Friday, June 10, 2005

Happy Founders Day!

We, of Alcoholics Anonymous, are more than one hundred men and women who have recovered from a seemingly hopeless state of mind and body...(from the foreward to the first edition of Alcoholics Anonymous)
Seventy years ago today, a broken-down stockbroker named Bill W. and an Akron proctologist named Dr. Bob S. chose to stay sober together, rather than die drunk separately. The founding of the worldwide fellowship of Alcoholics Anonymous is tied to June 10, 1935, Dr. Bob's sobriety date.
The spark that was to flare into the first A.A. group was struck at Akron, Ohio in June 1935, during a talk between a New York stockbroker and an Akron physician...Prior to his journey to Akron, the broker had worked hard with many alcoholics on the theory that only an alcoholic could help an alcoholic, but he had succeeded only in keeping sober himself. The broker had gone to Akron on a business venture which had collapsed, leaving him greatly in fear that he might start drinking again. He suddenly realized that in order to save himself he must carry his message to another alcoholic. That alcoholic turned out to be the Akron physician.

...when the broker gave him Dr. Silkworth’s description of alcoholism and its hopelessness, the physician began to pursue the spiritual remedy for his malady with a willingness he had never before been able to muster. He sobered, never to drink again up to the moment of his death in 1950. This seemed to prove that one alcoholic could affect another as no nonalcoholic could. It also indicated that strenuous work, one alcoholic with another, was vital to permanent recovery.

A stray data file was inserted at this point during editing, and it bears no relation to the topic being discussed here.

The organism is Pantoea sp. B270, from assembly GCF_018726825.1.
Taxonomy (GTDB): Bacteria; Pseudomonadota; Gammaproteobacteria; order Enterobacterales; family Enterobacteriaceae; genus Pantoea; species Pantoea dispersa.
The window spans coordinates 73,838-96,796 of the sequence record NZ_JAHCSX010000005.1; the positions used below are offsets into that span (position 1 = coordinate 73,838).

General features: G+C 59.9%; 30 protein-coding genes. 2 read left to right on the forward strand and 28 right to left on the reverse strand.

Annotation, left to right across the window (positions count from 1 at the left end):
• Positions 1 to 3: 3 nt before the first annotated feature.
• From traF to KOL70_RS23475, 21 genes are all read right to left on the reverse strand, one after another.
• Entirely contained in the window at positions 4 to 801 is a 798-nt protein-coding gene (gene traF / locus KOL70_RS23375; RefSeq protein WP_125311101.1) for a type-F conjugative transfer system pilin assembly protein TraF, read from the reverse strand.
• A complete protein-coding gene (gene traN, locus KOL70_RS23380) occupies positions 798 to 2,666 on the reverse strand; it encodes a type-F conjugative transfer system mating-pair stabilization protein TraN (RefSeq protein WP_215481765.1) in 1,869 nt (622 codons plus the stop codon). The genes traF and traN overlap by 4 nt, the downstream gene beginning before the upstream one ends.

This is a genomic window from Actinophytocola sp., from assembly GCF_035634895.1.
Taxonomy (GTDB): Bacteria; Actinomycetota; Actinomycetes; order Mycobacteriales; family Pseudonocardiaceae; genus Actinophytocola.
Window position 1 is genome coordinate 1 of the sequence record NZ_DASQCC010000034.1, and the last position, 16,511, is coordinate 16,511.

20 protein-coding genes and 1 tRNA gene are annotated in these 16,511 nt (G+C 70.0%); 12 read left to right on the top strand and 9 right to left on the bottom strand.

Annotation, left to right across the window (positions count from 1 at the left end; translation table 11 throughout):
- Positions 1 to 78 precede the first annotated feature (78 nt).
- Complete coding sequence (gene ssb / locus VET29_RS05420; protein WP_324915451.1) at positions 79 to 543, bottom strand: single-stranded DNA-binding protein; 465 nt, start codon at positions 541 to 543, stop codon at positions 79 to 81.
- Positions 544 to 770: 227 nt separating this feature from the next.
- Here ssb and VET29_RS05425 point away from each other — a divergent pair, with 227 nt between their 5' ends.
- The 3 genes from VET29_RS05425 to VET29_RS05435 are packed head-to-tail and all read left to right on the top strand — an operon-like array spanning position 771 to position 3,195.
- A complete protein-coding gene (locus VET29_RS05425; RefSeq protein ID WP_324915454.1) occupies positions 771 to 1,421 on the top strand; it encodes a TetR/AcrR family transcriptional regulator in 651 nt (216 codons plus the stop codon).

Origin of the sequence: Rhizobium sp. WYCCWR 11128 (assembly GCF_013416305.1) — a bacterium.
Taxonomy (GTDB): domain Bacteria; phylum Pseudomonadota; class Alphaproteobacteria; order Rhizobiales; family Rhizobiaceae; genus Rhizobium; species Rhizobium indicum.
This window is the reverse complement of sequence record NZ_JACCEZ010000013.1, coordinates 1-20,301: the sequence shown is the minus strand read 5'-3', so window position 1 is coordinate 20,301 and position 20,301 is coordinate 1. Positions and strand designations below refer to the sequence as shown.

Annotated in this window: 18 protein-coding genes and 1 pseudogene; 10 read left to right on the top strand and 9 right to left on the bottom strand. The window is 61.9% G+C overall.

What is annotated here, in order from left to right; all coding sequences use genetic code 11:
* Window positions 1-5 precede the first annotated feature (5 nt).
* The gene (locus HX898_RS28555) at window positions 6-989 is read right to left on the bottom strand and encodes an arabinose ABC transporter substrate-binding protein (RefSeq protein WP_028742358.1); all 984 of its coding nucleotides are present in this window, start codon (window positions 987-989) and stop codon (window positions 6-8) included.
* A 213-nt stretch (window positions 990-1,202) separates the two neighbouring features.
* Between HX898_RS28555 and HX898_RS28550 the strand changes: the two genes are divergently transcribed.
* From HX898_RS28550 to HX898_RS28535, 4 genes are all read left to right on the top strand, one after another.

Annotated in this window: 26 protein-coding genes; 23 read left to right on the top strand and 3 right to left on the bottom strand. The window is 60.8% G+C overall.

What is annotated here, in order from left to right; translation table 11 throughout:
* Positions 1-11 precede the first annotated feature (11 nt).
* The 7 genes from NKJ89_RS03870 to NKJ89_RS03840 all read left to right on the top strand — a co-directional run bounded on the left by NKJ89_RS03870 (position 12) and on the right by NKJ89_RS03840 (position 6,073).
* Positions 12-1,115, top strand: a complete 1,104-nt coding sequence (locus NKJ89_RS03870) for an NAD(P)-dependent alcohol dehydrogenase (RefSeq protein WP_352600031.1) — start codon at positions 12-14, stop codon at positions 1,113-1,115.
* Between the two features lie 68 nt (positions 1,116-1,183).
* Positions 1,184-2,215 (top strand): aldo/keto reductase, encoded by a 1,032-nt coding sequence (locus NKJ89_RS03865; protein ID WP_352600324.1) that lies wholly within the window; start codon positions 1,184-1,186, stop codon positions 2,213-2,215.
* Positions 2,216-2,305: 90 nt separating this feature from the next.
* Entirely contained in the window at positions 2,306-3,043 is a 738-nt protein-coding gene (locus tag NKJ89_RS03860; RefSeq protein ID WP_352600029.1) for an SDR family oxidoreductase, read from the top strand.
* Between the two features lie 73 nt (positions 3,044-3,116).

(also from the foreward to the first edition of the book Alcoholics Anonymous)
This weekend, thousands of sober alcoholics and their families (between 8,000-12,000) will crowd into Akron, Ohio, to attend "Founders Day" celebrations in and around town. For a 50-mile radius around Akron, not a motel or hotel room will be available, and reservations clerks will say, "Yeah, we're full up because of Founders Day." And hundreds of times this weekend, non-alcoholics will ask the question, "Founders Day for what?" And there will be an uncomfortable silence, and the clerks will say, "You know...Founders Day..."